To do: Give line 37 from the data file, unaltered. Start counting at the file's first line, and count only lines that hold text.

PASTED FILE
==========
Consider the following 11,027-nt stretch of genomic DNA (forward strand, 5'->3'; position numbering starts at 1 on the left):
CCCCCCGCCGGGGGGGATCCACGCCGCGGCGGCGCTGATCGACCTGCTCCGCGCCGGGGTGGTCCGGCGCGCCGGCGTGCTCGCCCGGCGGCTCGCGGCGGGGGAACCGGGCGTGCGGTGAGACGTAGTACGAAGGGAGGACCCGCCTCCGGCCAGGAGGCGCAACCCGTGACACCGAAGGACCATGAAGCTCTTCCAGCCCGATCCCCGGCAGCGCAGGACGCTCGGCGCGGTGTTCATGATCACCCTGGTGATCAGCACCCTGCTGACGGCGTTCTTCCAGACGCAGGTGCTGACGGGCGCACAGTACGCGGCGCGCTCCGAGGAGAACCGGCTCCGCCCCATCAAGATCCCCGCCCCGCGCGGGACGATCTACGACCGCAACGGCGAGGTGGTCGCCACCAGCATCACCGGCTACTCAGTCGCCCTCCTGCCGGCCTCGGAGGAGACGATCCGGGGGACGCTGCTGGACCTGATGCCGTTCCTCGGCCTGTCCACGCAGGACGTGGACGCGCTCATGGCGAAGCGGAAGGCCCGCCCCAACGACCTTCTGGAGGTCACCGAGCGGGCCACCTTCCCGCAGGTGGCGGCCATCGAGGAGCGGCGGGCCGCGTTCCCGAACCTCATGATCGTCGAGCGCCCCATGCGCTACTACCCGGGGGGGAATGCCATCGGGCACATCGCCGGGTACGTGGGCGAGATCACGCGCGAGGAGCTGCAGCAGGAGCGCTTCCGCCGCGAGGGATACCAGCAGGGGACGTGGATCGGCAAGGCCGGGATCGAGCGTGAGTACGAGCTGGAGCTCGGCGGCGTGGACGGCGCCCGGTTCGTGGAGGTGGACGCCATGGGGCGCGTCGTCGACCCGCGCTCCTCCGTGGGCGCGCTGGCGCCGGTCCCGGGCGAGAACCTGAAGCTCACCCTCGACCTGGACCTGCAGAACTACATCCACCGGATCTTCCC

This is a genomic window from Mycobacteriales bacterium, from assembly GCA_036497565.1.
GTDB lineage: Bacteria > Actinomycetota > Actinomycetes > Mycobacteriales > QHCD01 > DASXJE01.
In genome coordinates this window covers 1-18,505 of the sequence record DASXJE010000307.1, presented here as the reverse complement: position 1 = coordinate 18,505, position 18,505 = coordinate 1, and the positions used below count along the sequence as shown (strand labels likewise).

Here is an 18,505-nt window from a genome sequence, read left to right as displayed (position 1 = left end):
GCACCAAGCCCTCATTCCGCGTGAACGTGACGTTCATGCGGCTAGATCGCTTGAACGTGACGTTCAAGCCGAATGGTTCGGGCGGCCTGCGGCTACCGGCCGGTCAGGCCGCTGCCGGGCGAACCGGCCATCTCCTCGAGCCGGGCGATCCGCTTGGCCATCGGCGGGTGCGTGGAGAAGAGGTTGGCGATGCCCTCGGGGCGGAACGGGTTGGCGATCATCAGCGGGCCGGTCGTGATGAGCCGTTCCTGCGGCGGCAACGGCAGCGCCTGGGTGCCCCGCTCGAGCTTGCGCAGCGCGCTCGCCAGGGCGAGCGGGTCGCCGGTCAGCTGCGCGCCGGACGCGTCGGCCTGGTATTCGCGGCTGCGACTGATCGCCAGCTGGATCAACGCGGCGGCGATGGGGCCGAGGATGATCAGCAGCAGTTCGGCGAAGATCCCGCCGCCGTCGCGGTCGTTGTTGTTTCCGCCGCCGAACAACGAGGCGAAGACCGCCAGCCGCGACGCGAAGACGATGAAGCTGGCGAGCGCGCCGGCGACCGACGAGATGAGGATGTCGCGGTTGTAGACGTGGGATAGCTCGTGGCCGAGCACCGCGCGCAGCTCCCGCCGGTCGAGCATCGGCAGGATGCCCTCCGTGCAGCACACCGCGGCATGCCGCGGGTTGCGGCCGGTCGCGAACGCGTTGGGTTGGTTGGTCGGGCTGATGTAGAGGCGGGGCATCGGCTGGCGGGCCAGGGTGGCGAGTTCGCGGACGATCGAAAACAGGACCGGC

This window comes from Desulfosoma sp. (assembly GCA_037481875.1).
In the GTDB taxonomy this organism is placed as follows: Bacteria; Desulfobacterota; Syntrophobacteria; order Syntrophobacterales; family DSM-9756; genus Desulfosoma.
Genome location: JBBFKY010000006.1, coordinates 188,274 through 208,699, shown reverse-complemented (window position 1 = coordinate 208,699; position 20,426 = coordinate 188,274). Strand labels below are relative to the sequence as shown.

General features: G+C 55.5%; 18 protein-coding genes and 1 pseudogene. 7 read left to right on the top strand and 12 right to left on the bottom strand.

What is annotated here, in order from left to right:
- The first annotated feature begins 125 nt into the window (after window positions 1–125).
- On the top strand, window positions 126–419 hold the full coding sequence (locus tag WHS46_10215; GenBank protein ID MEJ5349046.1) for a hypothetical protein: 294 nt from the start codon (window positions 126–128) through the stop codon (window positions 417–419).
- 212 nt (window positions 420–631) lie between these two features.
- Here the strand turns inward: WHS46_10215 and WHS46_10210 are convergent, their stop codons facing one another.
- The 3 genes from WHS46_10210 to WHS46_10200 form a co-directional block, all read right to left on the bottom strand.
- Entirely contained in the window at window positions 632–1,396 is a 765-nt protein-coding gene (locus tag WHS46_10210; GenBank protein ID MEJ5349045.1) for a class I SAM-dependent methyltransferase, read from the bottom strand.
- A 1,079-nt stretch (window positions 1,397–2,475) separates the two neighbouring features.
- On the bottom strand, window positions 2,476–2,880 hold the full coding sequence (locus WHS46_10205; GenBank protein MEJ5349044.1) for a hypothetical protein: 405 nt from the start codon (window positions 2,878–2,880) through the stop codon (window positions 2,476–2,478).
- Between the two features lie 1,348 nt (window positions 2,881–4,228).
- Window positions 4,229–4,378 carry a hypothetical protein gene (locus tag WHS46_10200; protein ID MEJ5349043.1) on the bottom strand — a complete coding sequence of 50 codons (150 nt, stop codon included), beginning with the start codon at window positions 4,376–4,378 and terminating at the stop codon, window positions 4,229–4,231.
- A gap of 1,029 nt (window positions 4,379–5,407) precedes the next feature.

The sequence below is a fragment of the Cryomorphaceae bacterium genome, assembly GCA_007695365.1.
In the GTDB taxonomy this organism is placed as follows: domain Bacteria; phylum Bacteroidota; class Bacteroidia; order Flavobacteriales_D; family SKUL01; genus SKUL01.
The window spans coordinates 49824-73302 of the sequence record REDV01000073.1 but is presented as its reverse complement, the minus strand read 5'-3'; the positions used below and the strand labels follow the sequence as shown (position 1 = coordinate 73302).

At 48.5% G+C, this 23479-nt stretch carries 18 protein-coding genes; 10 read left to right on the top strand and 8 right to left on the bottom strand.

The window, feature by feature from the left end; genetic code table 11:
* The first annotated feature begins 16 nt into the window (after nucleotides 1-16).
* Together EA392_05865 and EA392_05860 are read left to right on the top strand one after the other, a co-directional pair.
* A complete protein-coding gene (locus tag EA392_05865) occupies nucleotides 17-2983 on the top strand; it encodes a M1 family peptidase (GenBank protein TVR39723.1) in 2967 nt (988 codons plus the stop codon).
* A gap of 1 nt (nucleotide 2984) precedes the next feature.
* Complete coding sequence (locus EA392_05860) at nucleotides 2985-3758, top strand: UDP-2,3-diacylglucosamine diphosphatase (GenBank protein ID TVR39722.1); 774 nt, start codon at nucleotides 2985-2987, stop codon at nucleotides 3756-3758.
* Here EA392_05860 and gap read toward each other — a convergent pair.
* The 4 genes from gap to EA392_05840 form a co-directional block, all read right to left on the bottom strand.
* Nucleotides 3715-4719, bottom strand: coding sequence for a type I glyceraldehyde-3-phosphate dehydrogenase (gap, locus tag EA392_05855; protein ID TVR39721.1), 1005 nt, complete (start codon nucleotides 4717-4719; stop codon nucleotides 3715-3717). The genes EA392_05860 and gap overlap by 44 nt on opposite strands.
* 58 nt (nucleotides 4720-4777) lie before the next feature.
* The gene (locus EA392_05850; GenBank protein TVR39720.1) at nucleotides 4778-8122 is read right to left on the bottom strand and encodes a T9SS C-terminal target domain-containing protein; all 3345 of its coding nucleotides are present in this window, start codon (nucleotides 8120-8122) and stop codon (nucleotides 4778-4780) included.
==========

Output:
* 58 nt (nucleotides 4720-4777) lie before the next feature.